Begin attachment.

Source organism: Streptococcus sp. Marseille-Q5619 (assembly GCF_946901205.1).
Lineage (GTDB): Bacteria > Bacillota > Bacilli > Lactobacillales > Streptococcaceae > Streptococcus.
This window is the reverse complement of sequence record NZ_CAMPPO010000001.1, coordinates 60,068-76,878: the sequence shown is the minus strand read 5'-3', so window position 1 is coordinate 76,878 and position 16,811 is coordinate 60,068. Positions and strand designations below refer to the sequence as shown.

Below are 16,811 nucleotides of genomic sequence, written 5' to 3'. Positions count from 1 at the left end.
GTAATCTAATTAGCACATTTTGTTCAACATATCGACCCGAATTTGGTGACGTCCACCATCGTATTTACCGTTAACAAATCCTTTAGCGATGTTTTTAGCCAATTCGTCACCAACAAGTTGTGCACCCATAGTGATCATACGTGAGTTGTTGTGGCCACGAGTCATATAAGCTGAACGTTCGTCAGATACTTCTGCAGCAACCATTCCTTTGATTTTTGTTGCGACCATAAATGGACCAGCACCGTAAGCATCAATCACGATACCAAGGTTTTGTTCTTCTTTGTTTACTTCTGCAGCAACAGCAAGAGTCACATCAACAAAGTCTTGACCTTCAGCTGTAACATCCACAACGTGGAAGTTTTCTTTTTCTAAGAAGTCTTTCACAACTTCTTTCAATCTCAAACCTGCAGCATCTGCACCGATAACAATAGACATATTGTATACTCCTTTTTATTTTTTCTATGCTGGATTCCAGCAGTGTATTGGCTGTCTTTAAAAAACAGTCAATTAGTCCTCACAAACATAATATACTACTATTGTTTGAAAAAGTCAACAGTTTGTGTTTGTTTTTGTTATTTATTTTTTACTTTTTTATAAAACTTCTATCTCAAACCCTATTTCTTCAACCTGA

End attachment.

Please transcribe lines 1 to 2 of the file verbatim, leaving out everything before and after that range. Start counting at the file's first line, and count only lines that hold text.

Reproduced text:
Source organism: Streptococcus sp. Marseille-Q5619 (assembly GCF_946901205.1).
Lineage (GTDB): Bacteria > Bacillota > Bacilli > Lactobacillales > Streptococcaceae > Streptococcus.